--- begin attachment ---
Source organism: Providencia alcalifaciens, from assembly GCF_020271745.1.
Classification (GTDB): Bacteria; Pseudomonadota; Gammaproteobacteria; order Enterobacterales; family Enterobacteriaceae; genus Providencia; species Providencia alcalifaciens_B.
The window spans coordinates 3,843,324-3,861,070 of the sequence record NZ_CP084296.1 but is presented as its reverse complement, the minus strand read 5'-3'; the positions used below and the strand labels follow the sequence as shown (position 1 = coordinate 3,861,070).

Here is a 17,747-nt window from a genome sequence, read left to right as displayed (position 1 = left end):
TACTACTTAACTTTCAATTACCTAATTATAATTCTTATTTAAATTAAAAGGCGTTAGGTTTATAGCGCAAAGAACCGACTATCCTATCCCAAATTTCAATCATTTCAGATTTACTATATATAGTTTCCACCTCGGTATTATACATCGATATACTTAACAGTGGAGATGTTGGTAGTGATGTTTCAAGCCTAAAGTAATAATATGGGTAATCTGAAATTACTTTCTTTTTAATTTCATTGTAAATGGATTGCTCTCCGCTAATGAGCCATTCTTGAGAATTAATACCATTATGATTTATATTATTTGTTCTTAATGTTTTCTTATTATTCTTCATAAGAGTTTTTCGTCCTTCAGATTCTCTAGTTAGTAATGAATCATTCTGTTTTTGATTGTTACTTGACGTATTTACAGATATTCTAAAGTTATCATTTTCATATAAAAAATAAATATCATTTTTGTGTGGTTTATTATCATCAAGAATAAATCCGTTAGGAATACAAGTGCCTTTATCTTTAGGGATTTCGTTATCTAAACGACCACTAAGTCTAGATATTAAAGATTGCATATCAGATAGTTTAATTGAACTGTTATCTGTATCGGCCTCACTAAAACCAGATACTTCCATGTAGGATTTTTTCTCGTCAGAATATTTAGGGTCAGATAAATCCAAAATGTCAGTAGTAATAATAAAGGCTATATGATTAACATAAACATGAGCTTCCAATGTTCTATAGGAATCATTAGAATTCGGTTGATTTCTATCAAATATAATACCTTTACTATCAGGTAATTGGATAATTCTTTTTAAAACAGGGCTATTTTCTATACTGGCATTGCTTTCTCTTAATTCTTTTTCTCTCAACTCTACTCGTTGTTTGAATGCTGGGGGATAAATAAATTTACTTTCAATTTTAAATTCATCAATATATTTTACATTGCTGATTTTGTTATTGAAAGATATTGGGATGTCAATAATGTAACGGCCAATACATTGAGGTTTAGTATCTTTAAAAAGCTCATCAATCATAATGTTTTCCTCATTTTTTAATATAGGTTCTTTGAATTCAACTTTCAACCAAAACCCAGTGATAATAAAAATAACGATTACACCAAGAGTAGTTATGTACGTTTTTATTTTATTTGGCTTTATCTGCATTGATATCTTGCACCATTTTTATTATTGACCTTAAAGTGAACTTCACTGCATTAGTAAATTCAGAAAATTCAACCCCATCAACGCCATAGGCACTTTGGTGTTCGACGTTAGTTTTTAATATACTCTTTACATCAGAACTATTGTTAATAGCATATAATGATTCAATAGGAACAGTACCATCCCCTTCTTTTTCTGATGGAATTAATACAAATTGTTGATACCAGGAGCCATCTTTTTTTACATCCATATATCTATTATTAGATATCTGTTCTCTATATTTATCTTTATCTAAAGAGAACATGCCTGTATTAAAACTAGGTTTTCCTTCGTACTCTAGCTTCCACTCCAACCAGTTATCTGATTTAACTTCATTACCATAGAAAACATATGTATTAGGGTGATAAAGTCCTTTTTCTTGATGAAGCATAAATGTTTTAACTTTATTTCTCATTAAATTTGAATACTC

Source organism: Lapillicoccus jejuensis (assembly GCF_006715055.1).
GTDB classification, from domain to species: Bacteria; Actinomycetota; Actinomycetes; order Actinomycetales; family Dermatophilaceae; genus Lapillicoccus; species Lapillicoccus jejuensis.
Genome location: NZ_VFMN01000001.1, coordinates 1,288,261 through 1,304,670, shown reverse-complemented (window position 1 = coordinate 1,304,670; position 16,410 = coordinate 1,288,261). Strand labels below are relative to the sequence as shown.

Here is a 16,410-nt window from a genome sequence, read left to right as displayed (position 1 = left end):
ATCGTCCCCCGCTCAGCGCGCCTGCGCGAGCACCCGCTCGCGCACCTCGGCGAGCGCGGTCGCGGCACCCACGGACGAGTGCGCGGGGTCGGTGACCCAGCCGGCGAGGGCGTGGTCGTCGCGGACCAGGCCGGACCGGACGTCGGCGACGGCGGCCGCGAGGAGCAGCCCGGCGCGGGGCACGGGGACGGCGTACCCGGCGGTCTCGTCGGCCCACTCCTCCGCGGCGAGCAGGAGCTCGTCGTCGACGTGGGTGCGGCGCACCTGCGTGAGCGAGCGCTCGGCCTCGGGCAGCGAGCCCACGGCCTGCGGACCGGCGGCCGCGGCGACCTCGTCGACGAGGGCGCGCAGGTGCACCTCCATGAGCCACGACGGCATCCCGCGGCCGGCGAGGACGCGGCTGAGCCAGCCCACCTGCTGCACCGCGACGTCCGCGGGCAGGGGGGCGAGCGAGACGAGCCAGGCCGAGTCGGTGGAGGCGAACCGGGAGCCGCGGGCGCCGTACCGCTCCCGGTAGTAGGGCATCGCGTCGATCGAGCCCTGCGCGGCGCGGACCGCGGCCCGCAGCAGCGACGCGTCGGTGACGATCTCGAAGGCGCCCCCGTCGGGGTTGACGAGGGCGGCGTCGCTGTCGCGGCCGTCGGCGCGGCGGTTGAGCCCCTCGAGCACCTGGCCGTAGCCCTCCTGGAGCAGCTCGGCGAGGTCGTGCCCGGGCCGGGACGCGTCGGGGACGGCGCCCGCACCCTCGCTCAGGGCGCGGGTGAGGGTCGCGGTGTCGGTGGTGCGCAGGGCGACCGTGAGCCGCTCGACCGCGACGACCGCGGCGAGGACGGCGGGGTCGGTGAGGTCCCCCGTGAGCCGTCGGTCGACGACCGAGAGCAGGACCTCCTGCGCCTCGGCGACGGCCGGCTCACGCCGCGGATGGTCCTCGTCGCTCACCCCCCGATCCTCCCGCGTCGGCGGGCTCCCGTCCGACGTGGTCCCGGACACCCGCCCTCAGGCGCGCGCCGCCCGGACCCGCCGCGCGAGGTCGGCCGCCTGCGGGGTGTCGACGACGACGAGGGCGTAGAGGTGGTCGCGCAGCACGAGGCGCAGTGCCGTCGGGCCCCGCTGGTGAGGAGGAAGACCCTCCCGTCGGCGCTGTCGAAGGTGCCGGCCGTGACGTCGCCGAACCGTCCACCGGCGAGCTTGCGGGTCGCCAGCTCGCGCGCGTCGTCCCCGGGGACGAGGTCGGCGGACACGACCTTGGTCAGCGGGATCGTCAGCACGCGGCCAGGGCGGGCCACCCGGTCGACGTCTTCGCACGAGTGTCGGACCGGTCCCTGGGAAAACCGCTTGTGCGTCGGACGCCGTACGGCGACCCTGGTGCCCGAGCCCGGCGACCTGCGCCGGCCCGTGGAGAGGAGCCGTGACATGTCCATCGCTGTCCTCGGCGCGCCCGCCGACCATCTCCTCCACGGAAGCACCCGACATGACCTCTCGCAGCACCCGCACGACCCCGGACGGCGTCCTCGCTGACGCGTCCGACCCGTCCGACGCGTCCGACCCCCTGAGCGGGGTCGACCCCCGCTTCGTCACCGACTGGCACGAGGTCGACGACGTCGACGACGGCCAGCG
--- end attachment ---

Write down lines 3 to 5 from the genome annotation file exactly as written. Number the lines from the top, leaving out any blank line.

The window spans coordinates 3,843,324-3,861,070 of the sequence record NZ_CP084296.1 but is presented as its reverse complement, the minus strand read 5'-3'; the positions used below and the strand labels follow the sequence as shown (position 1 = coordinate 3,861,070).

Here is a 17,747-nt window from a genome sequence, read left to right as displayed (position 1 = left end):
TACTACTTAACTTTCAATTACCTAATTATAATTCTTATTTAAATTAAAAGGCGTTAGGTTTATAGCGCAAAGAACCGACTATCCTATCCCAAATTTCAATCATTTCAGATTTACTATATATAGTTTCCACCTCGGTATTATACATCGATATACTTAACAGTGGAGATGTTGGTAGTGATGTTTCAAGCCTAAAGTAATAATATGGGTAATCTGAAATTACTTTCTTTTTAATTTCATTGTAAATGGATTGCTCTCCGCTAATGAGCCATTCTTGAGAATTAATACCATTATGATTTATATTATTTGTTCTTAATGTTTTCTTATTATTCTTCATAAGAGTTTTTCGTCCTTCAGATTCTCTAGTTAGTAATGAATCATTCTGTTTTTGATTGTTACTTGACGTATTTACAGATATTCTAAAGTTATCATTTTCATATAAAAAATAAATATCATTTTTGTGTGGTTTATTATCATCAAGAATAAATCCGTTAGGAATACAAGTGCCTTTATCTTTAGGGATTTCGTTATCTAAACGACCACTAAGTCTAGATATTAAAGATTGCATATCAGATAGTTTAATTGAACTGTTATCTGTATCGGCCTCACTAAAACCAGATACTTCCATGTAGGATTTTTTCTCGTCAGAATATTTAGGGTCAGATAAATCCAAAATGTCAGTAGTAATAATAAAGGCTATATGATTAACATAAACATGAGCTTCCAATGTTCTATAGGAATCATTAGAATTCGGTTGATTTCTATCAAATATAATACCTTTACTATCAGGTAATTGGATAATTCTTTTTAAAACAGGGCTATTTTCTATACTGGCATTGCTTTCTCTTAATTCTTTTTCTCTCAACTCTACTCGTTGTTTGAATGCTGGGGGATAAATAAATTTACTTTCAATTTTAAATTCATCAATATATTTTACATTGCTGATTTTGTTATTGAAAGATATTGGGATGTCAATAATGTAACGGCCAATACATTGAGGTTTAGTATCTTTAAAAAGCTCATCAATCATAATGTTTTCCTCATTTTTTAATATAGGTTCTTTGAATTCAACTTTCAACCAAAACCCAGTGATAATAAAAATAACGATTACACCAAGAGTAGTTATGTACGTTTTTATTTTATTTGGCTTTATCTGCATTGATATCTTGCACCATTTTTATTATTGACCTTAAAGTGAACTTCACTGCATTAGTAAATTCAGAAAATTCAACCCCATCAACGCCATAGGCACTTTGGTGTTCGACGTTAGTTTTTAATATACTCTTTACATCAGAACTATTGTTAATAGCATATAATGATTCAATAGGAACAGTACCATCCCCTTCTTTTTCTGATGGAATTAATACAAATTGTTGATACCAGGAGCCATCTTTTTTTACATCCATATATCTATTATTAGATATCTGTTCTCTATATTTATCTTTATCTAAAGAGAACATGCCTGTATTAAAACTAGGTTTTCCTTCGTACTCTAGCTTCCACTCCAACCAGTTATCTGATTTAACTTCATTACCATAGAAAACATATGTATTAGGGTGATAAAGTCCTTTTTCTTGATGAAGCATAAATGTTTTAACTTTATTTCTCATTAAATTTGAATACTC